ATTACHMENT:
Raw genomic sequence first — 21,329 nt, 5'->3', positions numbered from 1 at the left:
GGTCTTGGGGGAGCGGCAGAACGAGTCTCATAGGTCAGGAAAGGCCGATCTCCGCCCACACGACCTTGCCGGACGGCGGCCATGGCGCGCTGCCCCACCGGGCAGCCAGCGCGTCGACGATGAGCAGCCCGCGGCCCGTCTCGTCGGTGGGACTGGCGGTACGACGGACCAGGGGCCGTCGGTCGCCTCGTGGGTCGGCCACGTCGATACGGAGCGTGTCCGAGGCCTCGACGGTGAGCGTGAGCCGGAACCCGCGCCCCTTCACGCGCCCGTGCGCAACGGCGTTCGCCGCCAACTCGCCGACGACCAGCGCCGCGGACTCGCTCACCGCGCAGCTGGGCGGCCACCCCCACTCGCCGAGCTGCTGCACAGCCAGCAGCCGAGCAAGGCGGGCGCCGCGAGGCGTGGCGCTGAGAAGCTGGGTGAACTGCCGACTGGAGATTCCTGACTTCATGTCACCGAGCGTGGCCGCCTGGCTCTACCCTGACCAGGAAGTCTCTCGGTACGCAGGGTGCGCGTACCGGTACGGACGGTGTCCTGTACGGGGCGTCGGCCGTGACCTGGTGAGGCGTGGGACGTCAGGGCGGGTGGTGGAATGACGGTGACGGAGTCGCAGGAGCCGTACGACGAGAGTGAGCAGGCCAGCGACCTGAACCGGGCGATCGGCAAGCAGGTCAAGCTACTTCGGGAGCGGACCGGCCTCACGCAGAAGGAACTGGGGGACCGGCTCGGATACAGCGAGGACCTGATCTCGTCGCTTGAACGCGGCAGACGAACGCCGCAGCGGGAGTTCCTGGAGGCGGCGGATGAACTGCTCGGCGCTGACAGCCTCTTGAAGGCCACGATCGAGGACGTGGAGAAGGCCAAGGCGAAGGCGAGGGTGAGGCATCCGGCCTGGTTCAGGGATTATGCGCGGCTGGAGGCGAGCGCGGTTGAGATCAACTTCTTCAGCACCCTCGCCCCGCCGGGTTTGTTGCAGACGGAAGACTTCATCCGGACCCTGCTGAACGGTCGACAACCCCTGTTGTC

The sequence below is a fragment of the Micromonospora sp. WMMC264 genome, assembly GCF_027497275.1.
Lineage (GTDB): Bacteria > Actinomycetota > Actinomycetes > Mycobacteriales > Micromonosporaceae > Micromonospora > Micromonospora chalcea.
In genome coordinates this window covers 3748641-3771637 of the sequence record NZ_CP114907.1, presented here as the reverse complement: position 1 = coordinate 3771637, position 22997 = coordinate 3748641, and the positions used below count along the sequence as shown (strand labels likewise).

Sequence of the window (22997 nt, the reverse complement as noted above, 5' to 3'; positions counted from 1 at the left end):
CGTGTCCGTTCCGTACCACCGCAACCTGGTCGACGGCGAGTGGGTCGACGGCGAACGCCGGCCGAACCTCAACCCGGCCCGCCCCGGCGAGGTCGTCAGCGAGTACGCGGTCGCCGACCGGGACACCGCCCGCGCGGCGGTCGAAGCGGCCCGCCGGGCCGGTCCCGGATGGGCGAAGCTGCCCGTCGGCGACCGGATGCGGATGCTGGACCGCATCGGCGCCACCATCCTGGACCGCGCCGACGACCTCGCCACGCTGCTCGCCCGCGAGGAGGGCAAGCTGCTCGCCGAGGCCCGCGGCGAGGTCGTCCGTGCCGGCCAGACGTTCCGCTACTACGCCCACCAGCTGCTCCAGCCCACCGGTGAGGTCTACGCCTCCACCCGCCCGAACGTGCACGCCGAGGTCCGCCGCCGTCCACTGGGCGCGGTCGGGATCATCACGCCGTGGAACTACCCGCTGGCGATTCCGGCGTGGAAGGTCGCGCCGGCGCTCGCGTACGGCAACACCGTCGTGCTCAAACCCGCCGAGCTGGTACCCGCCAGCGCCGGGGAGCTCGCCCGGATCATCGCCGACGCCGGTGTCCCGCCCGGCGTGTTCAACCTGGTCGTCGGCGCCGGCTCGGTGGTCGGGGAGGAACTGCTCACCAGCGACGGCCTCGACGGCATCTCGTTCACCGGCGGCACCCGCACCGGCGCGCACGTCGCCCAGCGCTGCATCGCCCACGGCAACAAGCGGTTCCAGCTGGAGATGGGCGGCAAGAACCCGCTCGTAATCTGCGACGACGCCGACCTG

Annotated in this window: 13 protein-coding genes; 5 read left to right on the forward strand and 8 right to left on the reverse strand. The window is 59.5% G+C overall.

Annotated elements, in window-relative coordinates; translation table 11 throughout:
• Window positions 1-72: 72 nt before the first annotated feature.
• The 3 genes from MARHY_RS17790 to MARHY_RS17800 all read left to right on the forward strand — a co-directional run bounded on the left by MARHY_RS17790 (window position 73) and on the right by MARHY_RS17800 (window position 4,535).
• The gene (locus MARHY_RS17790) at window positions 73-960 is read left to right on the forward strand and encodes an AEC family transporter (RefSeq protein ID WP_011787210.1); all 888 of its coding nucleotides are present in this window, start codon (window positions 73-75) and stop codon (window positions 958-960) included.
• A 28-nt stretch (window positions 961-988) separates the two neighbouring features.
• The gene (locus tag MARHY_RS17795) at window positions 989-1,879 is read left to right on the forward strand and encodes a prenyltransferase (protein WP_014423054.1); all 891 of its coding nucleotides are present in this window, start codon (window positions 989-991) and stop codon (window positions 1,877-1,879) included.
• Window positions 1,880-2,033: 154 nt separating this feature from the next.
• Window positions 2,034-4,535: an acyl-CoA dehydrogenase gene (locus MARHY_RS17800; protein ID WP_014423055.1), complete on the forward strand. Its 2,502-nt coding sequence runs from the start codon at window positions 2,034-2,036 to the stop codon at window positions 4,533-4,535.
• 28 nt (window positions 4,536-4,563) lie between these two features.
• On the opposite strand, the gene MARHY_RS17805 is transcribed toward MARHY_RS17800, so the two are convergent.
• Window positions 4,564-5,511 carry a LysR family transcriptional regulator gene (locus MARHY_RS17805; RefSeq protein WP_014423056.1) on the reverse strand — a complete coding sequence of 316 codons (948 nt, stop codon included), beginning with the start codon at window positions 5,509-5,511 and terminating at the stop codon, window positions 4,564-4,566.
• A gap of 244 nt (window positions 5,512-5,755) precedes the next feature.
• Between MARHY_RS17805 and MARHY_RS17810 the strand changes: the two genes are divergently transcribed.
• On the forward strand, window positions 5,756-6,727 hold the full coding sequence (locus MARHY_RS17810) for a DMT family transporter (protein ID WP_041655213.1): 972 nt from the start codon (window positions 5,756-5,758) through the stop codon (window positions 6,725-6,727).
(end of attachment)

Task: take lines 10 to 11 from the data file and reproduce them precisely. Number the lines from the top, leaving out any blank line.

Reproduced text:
• Window positions 1-72: 72 nt before the first annotated feature.
• The 3 genes from MARHY_RS17790 to MARHY_RS17800 all read left to right on the forward strand — a co-directional run bounded on the left by MARHY_RS17790 (window position 73) and on the right by MARHY_RS17800 (window position 4,535).